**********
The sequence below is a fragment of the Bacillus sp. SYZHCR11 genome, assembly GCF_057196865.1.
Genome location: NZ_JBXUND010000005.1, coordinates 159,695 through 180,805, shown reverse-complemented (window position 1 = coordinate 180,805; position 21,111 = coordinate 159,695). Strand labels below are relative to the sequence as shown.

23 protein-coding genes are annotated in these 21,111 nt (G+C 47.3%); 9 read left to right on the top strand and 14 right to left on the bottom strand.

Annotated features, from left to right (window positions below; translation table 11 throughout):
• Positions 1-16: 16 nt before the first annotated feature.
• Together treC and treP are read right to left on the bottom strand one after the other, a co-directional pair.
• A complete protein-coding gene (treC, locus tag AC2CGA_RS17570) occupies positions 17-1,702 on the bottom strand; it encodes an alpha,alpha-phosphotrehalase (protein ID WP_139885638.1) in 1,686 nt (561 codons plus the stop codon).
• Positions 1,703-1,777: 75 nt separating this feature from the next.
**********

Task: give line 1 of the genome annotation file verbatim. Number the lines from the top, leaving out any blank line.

The sequence below is a fragment of the Bacillus sp. SYZHCR11 genome, assembly GCF_057196865.1.